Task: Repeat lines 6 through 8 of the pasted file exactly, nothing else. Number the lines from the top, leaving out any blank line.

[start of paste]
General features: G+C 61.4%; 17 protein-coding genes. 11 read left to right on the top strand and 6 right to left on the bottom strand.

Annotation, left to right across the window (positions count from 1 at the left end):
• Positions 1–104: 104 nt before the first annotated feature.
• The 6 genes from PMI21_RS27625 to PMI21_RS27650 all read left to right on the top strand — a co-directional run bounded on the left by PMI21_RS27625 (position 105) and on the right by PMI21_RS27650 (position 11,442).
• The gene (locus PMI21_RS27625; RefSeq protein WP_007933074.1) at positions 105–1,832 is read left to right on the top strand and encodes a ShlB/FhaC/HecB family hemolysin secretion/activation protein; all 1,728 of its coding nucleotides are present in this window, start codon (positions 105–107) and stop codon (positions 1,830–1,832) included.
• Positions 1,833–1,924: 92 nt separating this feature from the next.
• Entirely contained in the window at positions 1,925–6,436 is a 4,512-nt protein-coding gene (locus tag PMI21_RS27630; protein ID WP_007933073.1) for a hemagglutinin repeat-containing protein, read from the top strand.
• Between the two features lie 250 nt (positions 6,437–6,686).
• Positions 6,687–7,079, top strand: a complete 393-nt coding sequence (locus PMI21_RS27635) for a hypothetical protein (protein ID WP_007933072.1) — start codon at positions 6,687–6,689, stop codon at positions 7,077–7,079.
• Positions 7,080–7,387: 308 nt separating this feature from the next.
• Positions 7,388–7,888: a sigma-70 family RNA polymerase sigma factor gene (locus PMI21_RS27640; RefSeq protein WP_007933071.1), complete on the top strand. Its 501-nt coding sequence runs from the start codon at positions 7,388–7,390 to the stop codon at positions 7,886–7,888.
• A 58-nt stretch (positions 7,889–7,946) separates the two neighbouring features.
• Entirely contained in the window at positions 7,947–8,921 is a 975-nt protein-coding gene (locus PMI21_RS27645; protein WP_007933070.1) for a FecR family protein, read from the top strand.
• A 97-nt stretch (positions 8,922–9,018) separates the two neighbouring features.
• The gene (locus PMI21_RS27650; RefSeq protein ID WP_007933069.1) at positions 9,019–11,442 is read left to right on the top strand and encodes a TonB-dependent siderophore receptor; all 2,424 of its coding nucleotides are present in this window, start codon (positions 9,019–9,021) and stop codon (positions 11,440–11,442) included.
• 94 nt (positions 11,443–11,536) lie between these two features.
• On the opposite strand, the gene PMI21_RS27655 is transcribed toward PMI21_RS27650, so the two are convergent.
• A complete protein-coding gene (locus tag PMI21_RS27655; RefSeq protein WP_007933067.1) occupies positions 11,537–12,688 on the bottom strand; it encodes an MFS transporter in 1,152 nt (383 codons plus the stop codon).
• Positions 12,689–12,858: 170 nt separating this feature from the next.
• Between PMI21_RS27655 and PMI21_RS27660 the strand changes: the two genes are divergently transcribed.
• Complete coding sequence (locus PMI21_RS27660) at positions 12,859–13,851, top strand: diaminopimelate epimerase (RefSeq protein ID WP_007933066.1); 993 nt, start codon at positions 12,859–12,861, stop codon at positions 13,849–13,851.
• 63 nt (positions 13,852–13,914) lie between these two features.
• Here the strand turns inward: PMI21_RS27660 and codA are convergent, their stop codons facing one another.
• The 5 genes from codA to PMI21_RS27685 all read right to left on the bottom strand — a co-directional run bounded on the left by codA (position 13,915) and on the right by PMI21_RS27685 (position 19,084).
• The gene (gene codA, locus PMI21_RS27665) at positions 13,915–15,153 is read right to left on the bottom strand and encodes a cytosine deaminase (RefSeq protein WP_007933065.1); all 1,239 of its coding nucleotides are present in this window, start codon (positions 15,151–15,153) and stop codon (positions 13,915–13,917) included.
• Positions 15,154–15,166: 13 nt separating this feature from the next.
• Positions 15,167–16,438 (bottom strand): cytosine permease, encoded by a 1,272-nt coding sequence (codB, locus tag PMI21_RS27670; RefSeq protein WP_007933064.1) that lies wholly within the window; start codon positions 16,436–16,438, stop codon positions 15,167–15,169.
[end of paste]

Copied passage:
• Positions 1,833–1,924: 92 nt separating this feature from the next.
• Entirely contained in the window at positions 1,925–6,436 is a 4,512-nt protein-coding gene (locus tag PMI21_RS27630; protein ID WP_007933073.1) for a hemagglutinin repeat-containing protein, read from the top strand.
• Between the two features lie 250 nt (positions 6,437–6,686).